Relatives in silent kidney disease screening (RISKS) study: A Chinese cohort study

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Excerpt

The prevalence of chronic kidney disease (CKD) is increasing around the world. It is estimated that more than 5 million patients will require renal replacement therapy (RRT) by the year 2030.1 In response to this global health burden, different authorities had advocated the early detection and screening of kidney diseases in at‐risk population, which may allow timely intervention and hopefully delay the progression to end‐stage renal disease (ESRD).2
Apart from patients with traditional risk factors such as hypertension, diabetes, and cardiovascular diseases, those with a family history of CKD were also considered targets for screening.2 In fact, familial clustering of ESRD has been increasingly recognized. The presence of a first‐degree or second‐degree relative with ESRD was reported to increase the risk of developing ESRD by 3‐ to 5‐fold in Americans.4 In addition, subsequent studies revealed that a significant proportion of relatives of CKD patients had clinically ‘silent’ kidney diseases, which was manifested as asymptomatic proteinuria and/or microscopic haematuria.6 The reported prevalence of CKD in relatives of CKD patients ranged from 14% to 30%.6 These findings granted support to the need for screening in these individuals that may carry higher risks of developing CKD compared with the general population. However, the aforementioned studies enrolled mainly relatives of ESRD or dialysis patients.6 A large‐scale regional study that investigated the prevalence of CKD in first‐degree relatives of CKD patients in China may not be fully representative because more than half of index patients belonged to stage 5.8 It is also unclear whether the clinical characteristics of relatives are affected by the stages of CKD of index patients.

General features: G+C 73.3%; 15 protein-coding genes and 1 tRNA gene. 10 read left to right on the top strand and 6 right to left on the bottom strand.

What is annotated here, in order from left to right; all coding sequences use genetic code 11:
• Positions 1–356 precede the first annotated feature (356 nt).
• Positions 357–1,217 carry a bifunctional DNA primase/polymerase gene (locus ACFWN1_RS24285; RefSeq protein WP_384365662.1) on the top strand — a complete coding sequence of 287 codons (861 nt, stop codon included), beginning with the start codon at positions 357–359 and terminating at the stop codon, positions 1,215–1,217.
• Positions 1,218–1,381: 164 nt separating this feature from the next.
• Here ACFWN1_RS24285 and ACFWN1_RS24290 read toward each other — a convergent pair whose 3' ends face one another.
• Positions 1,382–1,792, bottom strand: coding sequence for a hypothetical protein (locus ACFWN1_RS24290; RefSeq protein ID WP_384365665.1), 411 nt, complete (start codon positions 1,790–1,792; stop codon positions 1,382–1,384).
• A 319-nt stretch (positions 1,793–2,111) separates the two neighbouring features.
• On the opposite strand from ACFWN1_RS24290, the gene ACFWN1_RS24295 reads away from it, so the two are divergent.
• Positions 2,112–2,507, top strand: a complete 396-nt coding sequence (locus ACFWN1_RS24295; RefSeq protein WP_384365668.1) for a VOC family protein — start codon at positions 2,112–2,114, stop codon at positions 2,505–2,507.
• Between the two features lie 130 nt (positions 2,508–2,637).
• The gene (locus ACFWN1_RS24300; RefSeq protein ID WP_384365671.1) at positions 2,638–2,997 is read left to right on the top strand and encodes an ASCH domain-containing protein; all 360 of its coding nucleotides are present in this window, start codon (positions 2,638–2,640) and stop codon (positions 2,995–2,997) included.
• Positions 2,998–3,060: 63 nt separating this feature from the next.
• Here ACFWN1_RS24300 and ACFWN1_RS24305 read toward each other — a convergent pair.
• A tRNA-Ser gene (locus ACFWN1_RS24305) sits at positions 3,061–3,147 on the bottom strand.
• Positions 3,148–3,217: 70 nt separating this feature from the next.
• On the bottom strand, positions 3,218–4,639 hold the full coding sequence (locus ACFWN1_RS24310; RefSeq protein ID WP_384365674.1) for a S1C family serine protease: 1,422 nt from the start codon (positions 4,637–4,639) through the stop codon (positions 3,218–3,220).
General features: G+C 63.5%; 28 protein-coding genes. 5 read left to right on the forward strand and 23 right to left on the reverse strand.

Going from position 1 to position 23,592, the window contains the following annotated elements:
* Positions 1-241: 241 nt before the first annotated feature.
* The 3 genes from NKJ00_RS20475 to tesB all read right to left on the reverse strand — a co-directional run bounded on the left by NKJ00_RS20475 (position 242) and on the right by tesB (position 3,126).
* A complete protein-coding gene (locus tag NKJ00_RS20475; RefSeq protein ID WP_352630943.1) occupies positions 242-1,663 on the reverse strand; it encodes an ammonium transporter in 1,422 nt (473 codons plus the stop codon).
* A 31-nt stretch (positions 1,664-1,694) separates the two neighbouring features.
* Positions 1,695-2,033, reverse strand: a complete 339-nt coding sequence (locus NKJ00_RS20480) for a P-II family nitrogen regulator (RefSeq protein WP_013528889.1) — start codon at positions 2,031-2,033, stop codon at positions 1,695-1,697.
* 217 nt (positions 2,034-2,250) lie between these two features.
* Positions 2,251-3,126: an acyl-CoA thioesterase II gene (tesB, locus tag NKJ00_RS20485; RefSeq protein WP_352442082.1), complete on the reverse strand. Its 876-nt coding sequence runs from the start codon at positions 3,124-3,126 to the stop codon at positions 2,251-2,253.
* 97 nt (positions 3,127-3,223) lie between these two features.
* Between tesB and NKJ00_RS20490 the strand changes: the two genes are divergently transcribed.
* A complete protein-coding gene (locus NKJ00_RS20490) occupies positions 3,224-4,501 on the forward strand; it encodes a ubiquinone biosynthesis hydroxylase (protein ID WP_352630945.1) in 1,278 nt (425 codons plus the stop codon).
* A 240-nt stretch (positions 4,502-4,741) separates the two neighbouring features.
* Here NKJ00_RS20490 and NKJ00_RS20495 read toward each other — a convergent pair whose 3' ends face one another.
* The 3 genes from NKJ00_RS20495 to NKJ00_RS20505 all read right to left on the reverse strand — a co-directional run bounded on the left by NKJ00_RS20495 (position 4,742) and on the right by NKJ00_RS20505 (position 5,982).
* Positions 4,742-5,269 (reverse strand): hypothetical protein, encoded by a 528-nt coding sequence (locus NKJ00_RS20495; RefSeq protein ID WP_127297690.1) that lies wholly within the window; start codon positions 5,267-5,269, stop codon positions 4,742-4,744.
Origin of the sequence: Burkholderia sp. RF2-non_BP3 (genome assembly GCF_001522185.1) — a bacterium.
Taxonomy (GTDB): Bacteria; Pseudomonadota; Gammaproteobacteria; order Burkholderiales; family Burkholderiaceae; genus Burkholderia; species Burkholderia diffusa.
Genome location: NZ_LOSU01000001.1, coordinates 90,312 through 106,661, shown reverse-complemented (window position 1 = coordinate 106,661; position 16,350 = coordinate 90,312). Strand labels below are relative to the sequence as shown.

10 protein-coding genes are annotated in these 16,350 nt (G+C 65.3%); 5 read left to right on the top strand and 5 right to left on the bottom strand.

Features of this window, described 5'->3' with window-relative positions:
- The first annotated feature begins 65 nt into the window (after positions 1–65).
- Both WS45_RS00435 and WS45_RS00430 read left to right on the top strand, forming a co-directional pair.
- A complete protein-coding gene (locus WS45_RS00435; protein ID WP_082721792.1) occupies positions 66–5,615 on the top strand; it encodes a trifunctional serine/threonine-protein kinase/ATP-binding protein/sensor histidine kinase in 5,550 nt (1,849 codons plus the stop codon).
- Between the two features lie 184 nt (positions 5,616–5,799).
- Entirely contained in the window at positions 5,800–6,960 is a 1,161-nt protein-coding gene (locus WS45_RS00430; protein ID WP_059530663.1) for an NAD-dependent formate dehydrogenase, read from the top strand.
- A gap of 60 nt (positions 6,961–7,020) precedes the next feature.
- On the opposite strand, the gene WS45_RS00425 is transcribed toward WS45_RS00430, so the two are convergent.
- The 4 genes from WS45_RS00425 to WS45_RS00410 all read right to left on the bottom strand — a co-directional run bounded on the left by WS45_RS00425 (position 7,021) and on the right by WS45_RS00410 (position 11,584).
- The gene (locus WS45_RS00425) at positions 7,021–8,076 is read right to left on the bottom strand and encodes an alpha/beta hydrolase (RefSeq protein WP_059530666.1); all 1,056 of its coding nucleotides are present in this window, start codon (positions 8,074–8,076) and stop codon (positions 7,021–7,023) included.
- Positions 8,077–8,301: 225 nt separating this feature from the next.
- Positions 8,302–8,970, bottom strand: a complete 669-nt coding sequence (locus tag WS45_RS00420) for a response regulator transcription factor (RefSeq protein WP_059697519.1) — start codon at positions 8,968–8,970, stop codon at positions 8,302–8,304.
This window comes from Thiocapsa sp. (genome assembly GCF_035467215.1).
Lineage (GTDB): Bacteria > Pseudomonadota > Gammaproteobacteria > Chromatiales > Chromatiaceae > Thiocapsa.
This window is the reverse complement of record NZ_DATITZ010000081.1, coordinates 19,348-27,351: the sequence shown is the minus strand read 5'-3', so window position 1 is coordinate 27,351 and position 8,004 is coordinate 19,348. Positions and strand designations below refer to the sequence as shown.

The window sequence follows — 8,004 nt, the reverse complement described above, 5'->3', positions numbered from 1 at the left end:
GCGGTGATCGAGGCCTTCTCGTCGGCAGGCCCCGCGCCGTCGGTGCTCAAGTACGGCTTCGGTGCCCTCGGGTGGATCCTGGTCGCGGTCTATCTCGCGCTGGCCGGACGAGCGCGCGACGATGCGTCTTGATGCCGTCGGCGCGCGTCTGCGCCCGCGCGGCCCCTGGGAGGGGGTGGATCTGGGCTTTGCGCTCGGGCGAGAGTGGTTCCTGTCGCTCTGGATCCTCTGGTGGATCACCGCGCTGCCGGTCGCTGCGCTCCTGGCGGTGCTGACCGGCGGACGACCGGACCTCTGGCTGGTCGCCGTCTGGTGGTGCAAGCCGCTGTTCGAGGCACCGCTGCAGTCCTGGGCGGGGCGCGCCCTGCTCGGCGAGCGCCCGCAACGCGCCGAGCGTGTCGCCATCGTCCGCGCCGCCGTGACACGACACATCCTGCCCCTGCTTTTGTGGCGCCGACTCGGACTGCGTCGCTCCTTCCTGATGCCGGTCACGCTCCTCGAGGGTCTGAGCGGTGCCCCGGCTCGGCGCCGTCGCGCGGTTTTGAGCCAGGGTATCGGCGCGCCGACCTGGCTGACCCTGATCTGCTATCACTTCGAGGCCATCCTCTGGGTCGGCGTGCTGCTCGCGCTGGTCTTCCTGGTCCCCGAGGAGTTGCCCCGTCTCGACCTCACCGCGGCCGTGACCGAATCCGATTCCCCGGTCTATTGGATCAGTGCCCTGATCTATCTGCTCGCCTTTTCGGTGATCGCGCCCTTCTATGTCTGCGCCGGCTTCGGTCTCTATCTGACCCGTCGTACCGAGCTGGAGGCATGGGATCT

Since there is a limited study that evaluates the risk of CKD in close relatives of patients with earlier stages of CKD, the Hong Kong Society of Nephrology embarked on the present study to screen first‐degree relatives of CKD patients for the prevalence and risk factors for developing CKD in Hong Kong.
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